Beyond the Bricks: Week of 11/14
by Tommy Delp | published Dec. 3rd, 2021
The Cultured Meat Industry Grows
Upside Foods, founded in 2015, is the world’s first cultured meat (also known as cultivated meat or lab-grown meat) company. While there are now at least 80 others, Upside Food continues to innovate, opening a 53,000-square-foot lab in Emeryville, California.
The lab — which opened on Thursday, Nov. 4, 2021 — will use bioreactors and cells harvested from live animals to create unstructured, meat-like products. Additional scaffolding allows the cells to form fibers and textures similar to whole cuts of meat, such as steak or chicken breast.
Upside Foods is looking to produce 50,000 pounds of meat a year at its facility, with hopes to expand production to 400,000 pounds eventually. While the process requires less water, land and time, some scientists are skeptical of the industry’s ability to meet full consumer demand.
In the meantime, the Department of Agriculture and Food and Drug Administration, which jointly regulates the industry, hasn’t yet approved the sale of any cultured meat. Upside Foods hopes to gain approval and supply local restaurants before moving into grocery stores nationwide.
Success and Failure for the Democrats
The 2021 election results have Democrats dreading the 2022 midterms, where the power of Congress and 36 state governorships will be up for grabs.
Republican businessman, Glenn Youngkin, handily beat his opponent in Virginia’s governor race, former Governor Terry McAuliffe. In New Jersey, the state’s incumbent Democrat only narrowly avoided an upset against his Republican challenger.
While these results can be interpreted various ways, the consensus seems to be that voters are simply dissatisfied with President Biden, and more widely, his political party.
On a more positive note for Democrats though, Biden’s infrastructure bill was passed in the House on Friday, Nov. 5, 2021. Two-hundred and fifteen Democrats and 13 Republicans voted in favor, while six Democrats and 200 Republicans voted against. The one trillion dollar bill is meant to help rebuild America’s public works system, fund climate resilience initiatives and expand access to high-speed internet services.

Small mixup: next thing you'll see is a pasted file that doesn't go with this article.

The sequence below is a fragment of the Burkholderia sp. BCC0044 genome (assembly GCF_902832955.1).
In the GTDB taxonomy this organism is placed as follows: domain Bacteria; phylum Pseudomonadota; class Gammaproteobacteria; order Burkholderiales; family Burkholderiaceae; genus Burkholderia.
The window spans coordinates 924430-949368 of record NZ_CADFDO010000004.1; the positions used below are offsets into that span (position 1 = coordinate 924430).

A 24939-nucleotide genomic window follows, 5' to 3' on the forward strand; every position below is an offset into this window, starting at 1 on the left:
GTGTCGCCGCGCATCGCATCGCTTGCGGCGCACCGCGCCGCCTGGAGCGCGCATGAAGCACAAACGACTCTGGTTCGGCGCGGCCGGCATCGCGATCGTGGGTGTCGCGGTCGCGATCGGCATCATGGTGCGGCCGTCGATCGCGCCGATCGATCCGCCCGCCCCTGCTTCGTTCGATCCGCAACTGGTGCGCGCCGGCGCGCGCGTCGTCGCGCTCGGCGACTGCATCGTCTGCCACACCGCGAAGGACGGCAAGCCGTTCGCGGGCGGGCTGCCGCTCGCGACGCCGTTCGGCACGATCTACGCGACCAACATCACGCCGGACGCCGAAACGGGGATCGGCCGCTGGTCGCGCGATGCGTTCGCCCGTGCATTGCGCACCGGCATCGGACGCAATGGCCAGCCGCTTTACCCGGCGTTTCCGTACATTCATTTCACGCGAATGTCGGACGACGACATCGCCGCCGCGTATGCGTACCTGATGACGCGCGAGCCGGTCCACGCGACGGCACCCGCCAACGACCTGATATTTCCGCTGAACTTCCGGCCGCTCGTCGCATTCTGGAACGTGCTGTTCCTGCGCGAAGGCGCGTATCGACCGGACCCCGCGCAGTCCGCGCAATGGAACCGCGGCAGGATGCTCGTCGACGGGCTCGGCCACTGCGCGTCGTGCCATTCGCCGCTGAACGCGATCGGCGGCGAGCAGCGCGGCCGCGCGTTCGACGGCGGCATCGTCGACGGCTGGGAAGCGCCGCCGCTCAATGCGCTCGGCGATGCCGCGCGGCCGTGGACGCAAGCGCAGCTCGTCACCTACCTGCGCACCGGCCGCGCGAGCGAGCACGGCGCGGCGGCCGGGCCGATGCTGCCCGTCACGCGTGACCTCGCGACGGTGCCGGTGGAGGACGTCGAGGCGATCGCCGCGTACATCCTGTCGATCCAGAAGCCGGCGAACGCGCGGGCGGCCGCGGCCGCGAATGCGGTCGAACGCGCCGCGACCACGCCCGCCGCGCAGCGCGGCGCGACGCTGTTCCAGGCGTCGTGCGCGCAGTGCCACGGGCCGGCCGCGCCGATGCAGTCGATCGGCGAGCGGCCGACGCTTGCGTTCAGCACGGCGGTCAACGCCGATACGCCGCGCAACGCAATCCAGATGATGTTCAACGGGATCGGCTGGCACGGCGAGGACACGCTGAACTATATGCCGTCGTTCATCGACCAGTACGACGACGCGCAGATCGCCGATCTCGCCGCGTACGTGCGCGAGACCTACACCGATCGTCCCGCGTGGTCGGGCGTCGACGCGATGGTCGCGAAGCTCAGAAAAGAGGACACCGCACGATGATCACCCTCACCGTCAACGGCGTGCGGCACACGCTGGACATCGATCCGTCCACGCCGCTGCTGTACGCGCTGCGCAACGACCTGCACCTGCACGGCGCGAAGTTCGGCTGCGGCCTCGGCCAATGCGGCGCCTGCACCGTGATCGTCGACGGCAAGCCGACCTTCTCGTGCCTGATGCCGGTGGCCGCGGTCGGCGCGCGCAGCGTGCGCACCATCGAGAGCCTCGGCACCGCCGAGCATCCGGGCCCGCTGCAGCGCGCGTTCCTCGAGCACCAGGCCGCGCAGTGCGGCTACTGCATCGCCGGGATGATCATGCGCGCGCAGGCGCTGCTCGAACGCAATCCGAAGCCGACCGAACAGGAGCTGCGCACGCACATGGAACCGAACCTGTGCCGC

At the same time though, Biden’s larger social safety net and climate change bill is stuck in limbo, as over a half-dozen moderate and conservative Democrats are withholding their votes until a nonpartisan analysis can illustrate its full cost.
Ten people died and many more were injured on Friday, Nov. 5, 2021 during the opening night of rapper Travis Scott’s Houston-based music festival, Astroworld. The full crowd of around 50,000 people began moving tightly as Scott took the stage in an event known as a “crowd surge” or “crowd crush.”
Both concert organizers and city officials suspected Astroworld might end in chaos, as the festival’s previous iteration had been difficult to control. The combination of returning to live music after a pandemic hiatus and the devoted energy of Scott’s fans quickly led to the realization of everyone’s worst fears.
While investigators are working to piece together a timeline, many are asking why officials didn’t stop the show sooner. They said doing so had its own issues, such as possibly inciting a riot. Houston Fire Chief Samuel Peña said, “The one person who can really call for and get a tactical pause when something goes wrong is the performer ... they have a responsibility.”
Scott, for his part, is refunding all Astroworld attendees and covering funeral costs and other expenses for people affected by the tragedy. A police investigation is in its early stages though, and the first civil suits are beginning to be filed.